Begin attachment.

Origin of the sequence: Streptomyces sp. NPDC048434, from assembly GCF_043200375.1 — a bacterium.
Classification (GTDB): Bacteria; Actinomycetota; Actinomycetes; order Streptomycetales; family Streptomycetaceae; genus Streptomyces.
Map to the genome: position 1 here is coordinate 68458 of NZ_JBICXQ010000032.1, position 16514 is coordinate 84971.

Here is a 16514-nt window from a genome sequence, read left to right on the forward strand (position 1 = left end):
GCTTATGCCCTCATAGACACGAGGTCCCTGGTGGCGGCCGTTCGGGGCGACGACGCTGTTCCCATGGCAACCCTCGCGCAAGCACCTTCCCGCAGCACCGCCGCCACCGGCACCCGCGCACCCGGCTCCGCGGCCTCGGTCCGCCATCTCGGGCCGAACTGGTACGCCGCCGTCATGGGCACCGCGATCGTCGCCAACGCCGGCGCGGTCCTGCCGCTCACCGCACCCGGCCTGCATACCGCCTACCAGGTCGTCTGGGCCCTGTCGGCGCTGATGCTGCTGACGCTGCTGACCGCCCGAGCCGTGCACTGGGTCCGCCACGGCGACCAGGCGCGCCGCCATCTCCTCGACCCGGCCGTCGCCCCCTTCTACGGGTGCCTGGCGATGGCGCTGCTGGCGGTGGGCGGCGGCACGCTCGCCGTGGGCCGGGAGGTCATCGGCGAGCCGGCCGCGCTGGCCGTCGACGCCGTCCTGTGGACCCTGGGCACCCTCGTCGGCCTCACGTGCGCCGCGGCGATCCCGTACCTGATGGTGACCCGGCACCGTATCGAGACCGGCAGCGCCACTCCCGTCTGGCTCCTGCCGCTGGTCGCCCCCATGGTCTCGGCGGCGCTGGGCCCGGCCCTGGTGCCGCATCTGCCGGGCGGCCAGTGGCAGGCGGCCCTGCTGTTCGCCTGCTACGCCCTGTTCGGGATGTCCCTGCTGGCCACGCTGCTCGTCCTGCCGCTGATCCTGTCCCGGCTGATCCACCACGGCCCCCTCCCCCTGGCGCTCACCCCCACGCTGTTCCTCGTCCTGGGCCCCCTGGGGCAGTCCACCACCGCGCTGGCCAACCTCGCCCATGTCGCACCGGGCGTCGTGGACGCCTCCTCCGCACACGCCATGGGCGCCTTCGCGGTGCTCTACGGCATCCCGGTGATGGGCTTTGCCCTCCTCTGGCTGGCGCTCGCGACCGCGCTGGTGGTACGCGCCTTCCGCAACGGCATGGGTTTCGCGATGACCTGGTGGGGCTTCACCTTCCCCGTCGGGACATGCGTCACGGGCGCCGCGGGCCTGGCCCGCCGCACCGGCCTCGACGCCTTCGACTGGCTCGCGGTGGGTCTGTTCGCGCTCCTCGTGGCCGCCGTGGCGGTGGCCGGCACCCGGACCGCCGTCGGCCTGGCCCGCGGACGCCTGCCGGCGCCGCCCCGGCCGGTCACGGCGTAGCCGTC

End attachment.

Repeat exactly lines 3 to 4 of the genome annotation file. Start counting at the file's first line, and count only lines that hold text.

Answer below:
Map to the genome: position 1 here is coordinate 68458 of NZ_JBICXQ010000032.1, position 16514 is coordinate 84971.

Here is a 16514-nt window from a genome sequence, read left to right on the forward strand (position 1 = left end):